Ketchup Clouds/My Sister Lives on the Mantelpiece

kc-packshotThis book choice was not made by me. My ten-year-old daughter came rushing up, delighted, to show me these beautiful sprayed edges (a feature on both Annabel Pitcher’s exquisitely designed paperbacks). Most importantly, she was very clear about the message the book was sending her: “This must be a really good and popular author because the publisher has put a lot of effort into making this book.”


This is the ultimate goal of all those painful hours of covers meetings, design, finish discussions, copywriting and quality checking — to show our readers that we care about our books and our authors… and that they should, too.

Keep that goal at the forefront throughout the process and great things will happen — books that speak to readers of all ages and authors who feel loved.

The Bubble Wrap Boy

Sbubble-wrap-boy-jpg-largeome of the most innovative and eye-catching cover designs are to be found on children’s books at the moment — a much-needed response, perhaps, to the many other, very visual demands on children’s time and interest. The Bubble Wrap Boy is a fantastic example of a simple idea executed perfectly.

The use of collage gives this cover an unusual depth, even as a tiny thumbnail, while the juxtaposition of photography and sketch suggests a tension between growing up and staying a child.

What’s even more pleasing (and something that children always find particularly satisfying) is that the back cover continues this attention to detail, with a back view of the same boy acting as a holder for the beautifully designed blurb.
With examples like this, children’s book design should be studied closely by publishers across all genres and age ranges.

Chop Chop

chop-chopWe spotted this on Twitter. It shouted loudly amidst the clutter of  the new image-rich timeline, even on a small smartphone screen.

It’s a brilliant example of design for a thumbnail age — clear, bold and with crispness and definition. It creates a shape — an icon — that works even when the text is illegible. And, crucially, its uniqueness makes it a cover that everyone will want to share and discuss.

It’s also one of our favourite types of cover; one that isn’t afraid to be brash and — dare we say it — “ugly”. It’s the sort of cover that often gets watered down at jacket meetings, where the sensitivities of the reader and/or the customer are discussed in minute — and usually misguided — detail. It doesn’t try to explain itself and is unapologetically in-your-face; so much so that you can’t help but notice it.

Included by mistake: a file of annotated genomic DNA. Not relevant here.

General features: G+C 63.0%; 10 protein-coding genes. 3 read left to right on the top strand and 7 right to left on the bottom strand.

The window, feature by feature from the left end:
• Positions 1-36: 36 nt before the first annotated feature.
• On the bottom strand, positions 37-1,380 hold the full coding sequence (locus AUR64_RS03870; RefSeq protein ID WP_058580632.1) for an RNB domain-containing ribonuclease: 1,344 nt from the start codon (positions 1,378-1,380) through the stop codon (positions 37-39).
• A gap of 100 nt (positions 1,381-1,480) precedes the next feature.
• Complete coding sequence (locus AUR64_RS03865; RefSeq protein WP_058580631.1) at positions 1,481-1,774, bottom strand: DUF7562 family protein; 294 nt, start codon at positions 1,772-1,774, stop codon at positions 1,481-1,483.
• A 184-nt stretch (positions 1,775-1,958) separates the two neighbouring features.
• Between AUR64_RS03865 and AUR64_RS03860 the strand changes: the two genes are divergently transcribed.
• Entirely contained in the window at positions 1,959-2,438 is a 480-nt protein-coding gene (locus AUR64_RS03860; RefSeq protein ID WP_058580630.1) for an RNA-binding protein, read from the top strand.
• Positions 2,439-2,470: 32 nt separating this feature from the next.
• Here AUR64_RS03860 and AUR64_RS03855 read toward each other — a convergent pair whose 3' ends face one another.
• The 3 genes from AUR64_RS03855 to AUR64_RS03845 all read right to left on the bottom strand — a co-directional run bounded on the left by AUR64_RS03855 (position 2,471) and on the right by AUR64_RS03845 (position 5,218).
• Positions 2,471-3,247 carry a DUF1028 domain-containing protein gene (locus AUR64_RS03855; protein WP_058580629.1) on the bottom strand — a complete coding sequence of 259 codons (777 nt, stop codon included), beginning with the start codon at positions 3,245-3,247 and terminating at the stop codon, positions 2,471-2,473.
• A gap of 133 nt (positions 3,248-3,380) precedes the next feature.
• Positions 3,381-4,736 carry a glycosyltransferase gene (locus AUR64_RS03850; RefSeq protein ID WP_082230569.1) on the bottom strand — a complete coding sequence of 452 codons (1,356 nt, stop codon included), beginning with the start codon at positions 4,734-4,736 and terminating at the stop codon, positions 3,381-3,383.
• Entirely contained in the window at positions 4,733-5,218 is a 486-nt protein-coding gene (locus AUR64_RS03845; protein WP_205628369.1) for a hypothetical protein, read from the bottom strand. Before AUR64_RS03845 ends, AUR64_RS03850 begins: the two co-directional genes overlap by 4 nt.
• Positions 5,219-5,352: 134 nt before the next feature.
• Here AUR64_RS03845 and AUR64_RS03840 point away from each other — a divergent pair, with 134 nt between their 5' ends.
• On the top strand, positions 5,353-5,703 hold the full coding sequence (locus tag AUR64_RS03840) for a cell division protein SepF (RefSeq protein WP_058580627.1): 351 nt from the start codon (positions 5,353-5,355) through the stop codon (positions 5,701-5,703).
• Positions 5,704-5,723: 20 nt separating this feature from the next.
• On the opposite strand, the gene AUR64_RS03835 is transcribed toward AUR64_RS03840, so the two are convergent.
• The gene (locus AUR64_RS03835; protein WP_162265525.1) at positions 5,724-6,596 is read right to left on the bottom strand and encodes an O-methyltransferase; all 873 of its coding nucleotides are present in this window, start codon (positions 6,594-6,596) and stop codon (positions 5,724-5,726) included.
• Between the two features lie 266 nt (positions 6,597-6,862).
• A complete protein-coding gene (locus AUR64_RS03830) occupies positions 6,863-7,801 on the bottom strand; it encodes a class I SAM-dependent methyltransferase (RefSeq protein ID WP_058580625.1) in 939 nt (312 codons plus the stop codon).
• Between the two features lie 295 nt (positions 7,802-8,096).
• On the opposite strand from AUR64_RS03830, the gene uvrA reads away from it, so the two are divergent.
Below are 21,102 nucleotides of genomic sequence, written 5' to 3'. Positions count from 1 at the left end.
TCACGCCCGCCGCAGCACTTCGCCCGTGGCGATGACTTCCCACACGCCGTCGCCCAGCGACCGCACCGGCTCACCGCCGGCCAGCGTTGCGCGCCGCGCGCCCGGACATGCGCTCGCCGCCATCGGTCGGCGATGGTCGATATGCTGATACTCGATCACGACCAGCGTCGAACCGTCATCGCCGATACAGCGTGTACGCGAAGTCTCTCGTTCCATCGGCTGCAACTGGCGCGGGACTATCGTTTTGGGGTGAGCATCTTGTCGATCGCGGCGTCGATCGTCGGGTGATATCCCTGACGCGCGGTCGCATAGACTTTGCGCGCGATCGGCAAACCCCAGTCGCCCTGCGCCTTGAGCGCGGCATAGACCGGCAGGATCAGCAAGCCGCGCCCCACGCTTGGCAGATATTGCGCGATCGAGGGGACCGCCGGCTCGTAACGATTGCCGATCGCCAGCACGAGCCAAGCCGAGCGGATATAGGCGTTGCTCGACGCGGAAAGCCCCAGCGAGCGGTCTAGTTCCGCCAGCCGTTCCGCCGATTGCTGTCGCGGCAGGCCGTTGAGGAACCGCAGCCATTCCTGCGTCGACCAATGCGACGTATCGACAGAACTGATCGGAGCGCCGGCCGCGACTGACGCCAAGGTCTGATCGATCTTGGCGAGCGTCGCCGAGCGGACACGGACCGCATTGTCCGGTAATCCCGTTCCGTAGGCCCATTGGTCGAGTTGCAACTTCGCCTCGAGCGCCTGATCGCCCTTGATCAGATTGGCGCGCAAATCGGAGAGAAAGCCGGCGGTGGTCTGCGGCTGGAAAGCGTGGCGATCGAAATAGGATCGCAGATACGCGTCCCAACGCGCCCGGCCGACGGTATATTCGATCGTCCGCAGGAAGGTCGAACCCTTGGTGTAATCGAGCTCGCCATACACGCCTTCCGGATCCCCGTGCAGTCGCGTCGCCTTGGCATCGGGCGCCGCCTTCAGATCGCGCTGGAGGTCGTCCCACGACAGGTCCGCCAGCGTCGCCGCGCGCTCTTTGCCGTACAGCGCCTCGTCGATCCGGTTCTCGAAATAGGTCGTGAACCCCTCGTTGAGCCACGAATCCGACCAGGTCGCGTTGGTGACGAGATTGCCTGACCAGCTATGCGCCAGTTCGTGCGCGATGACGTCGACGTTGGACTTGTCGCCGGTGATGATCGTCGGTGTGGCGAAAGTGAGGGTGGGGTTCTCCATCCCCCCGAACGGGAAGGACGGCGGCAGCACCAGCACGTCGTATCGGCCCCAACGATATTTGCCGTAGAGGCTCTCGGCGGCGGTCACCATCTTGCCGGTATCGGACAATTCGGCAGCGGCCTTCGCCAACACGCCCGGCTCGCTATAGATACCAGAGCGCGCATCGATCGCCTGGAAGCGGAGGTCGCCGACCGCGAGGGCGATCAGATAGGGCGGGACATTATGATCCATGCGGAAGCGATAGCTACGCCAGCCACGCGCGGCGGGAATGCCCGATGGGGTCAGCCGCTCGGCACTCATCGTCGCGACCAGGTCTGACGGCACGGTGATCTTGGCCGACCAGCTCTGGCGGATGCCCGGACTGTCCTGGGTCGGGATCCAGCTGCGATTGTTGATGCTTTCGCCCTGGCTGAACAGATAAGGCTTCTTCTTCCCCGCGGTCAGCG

This is the proof cover. We really hope that the final version stays just as confident. We expect to see it popping up on our timelines many times over the coming months, and hope that all publishers are making sure they produce striking designs like this that their authors and staff will shout about.


les-miserablesThe “Classics” shelf in any bookshop is normally a sea of red and black — so much so that I often walk past without really noticing it.

But this spine from Penguin Classics is a brilliant move that disrupts the genre and leaps from the shelf… without being too unusual or offputting for a more traditional reader.


Penguin have taken the conventional colour palette adopted by pretty much every publisher and made the most of this wider-than-usual spine to give Les Misérables the strongest possible chance of being noticed by even the most casual browser.

It’s clever and, most importantly, really beautiful — a gorgeous, gifty object as well as a commercially smart piece of design.

The Secret History

tarttWith The Goldfinch by Donna Tartt making such a big splash, it is no surprise that retailers are also filling their shelves with the paperback of The Secret History.

This is interesting because it serves to highlight the incredibly dull cover design for that book.

It was a classic case of a publisher relying entirely on the fame and hype that surrounded the original (and stunningly designed) hardback.

This version does nothing to feed the curiosity or imagination of the consumer.

OK so there is the ‘Bestseller’ line and a review claiming the book is ‘brilliant’ but frankly, readers know that half the covers in WH Smith carry those selling messages and the vast majority don’t justify them.

It is a shame when publishers decide a book is so famous it need do no more than simply identify itself to people. They miss out on using the cover of a great novel to capture entirely new audiences, safe in the knowledge that those consumers will be truly delighted with what they read.